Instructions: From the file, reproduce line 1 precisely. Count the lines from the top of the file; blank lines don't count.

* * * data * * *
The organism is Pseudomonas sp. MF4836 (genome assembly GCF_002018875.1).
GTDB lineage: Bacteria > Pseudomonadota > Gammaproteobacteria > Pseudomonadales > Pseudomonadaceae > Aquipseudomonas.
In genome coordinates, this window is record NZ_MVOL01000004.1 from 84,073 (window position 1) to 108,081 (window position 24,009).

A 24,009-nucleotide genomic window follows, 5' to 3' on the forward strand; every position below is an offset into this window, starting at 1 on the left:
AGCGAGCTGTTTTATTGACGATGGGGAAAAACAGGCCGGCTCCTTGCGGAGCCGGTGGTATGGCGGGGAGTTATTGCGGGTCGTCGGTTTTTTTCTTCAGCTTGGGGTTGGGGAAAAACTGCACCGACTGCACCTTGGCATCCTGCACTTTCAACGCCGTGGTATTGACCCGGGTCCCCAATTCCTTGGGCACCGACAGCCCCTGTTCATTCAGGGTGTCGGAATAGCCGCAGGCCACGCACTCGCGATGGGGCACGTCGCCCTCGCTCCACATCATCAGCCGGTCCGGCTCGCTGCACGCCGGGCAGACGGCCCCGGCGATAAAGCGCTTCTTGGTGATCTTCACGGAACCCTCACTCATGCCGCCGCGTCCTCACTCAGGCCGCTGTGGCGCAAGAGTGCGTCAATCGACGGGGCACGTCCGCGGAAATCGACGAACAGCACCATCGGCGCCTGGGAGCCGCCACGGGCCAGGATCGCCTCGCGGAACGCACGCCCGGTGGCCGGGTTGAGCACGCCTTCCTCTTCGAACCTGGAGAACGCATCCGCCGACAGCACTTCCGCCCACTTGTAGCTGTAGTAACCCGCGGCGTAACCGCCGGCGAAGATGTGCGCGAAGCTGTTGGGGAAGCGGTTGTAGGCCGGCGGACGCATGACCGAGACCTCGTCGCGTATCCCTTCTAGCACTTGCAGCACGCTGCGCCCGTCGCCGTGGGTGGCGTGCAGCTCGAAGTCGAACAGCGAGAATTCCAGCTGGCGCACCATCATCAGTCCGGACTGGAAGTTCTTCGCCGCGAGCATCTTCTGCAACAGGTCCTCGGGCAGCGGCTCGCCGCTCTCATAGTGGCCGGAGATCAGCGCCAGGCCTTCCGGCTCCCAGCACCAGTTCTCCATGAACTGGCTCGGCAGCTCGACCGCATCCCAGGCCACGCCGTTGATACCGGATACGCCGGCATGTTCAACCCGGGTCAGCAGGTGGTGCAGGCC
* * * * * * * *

The organism is Pseudomonas sp. MF4836 (genome assembly GCF_002018875.1).